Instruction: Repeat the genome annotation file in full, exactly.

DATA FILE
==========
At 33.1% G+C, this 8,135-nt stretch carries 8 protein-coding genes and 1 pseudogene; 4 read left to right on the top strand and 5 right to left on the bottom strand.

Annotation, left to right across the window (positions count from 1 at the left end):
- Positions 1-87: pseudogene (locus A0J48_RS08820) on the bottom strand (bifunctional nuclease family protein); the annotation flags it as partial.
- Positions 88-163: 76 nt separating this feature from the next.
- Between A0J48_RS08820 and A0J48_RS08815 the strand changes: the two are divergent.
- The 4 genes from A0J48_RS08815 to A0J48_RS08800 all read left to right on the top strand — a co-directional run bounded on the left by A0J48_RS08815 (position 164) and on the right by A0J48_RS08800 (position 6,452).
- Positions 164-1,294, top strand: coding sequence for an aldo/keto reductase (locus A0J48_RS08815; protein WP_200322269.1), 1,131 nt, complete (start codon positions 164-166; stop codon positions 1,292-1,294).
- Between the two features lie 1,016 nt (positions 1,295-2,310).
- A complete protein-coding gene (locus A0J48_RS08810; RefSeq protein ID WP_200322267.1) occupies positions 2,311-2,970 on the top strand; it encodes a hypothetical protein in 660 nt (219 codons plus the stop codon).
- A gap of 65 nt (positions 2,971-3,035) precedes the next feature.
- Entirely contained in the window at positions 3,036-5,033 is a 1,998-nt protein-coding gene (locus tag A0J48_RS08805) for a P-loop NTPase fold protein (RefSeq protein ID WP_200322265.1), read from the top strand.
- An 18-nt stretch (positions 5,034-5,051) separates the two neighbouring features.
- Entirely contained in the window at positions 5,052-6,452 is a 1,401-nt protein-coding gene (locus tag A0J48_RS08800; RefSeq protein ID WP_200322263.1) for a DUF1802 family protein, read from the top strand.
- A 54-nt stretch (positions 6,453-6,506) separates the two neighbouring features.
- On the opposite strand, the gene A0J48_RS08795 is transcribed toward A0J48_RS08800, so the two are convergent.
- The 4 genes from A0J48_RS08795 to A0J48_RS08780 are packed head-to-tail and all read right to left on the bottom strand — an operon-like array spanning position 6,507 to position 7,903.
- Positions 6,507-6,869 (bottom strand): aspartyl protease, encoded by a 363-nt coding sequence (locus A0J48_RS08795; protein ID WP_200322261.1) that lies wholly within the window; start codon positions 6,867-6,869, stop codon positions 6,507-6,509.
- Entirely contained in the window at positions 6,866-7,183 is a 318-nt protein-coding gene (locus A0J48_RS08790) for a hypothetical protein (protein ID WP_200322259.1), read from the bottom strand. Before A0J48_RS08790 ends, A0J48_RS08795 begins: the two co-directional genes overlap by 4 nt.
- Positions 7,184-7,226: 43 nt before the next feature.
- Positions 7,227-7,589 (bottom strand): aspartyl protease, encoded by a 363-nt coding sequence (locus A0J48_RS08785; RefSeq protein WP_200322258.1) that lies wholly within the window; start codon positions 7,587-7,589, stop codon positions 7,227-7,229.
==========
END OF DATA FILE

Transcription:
At 33.1% G+C, this 8,135-nt stretch carries 8 protein-coding genes and 1 pseudogene; 4 read left to right on the top strand and 5 right to left on the bottom strand.

Annotation, left to right across the window (positions count from 1 at the left end):
- Positions 1-87: pseudogene (locus A0J48_RS08820) on the bottom strand (bifunctional nuclease family protein); the annotation flags it as partial.
- Positions 88-163: 76 nt separating this feature from the next.
- Between A0J48_RS08820 and A0J48_RS08815 the strand changes: the two are divergent.
- The 4 genes from A0J48_RS08815 to A0J48_RS08800 all read left to right on the top strand — a co-directional run bounded on the left by A0J48_RS08815 (position 164) and on the right by A0J48_RS08800 (position 6,452).
- Positions 164-1,294, top strand: coding sequence for an aldo/keto reductase (locus A0J48_RS08815; protein WP_200322269.1), 1,131 nt, complete (start codon positions 164-166; stop codon positions 1,292-1,294).
- Between the two features lie 1,016 nt (positions 1,295-2,310).
- A complete protein-coding gene (locus A0J48_RS08810; RefSeq protein ID WP_200322267.1) occupies positions 2,311-2,970 on the top strand; it encodes a hypothetical protein in 660 nt (219 codons plus the stop codon).
- A gap of 65 nt (positions 2,971-3,035) precedes the next feature.
- Entirely contained in the window at positions 3,036-5,033 is a 1,998-nt protein-coding gene (locus tag A0J48_RS08805) for a P-loop NTPase fold protein (RefSeq protein ID WP_200322265.1), read from the top strand.
- An 18-nt stretch (positions 5,034-5,051) separates the two neighbouring features.
- Entirely contained in the window at positions 5,052-6,452 is a 1,401-nt protein-coding gene (locus tag A0J48_RS08800; RefSeq protein ID WP_200322263.1) for a DUF1802 family protein, read from the top strand.
- A 54-nt stretch (positions 6,453-6,506) separates the two neighbouring features.
- On the opposite strand, the gene A0J48_RS08795 is transcribed toward A0J48_RS08800, so the two are convergent.
- The 4 genes from A0J48_RS08795 to A0J48_RS08780 are packed head-to-tail and all read right to left on the bottom strand — an operon-like array spanning position 6,507 to position 7,903.
- Positions 6,507-6,869 (bottom strand): aspartyl protease, encoded by a 363-nt coding sequence (locus A0J48_RS08795; protein ID WP_200322261.1) that lies wholly within the window; start codon positions 6,867-6,869, stop codon positions 6,507-6,509.
- Entirely contained in the window at positions 6,866-7,183 is a 318-nt protein-coding gene (locus A0J48_RS08790) for a hypothetical protein (protein ID WP_200322259.1), read from the bottom strand. Before A0J48_RS08790 ends, A0J48_RS08795 begins: the two co-directional genes overlap by 4 nt.
- Positions 7,184-7,226: 43 nt before the next feature.
- Positions 7,227-7,589 (bottom strand): aspartyl protease, encoded by a 363-nt coding sequence (locus A0J48_RS08785; RefSeq protein WP_200322258.1) that lies wholly within the window; start codon positions 7,587-7,589, stop codon positions 7,227-7,229.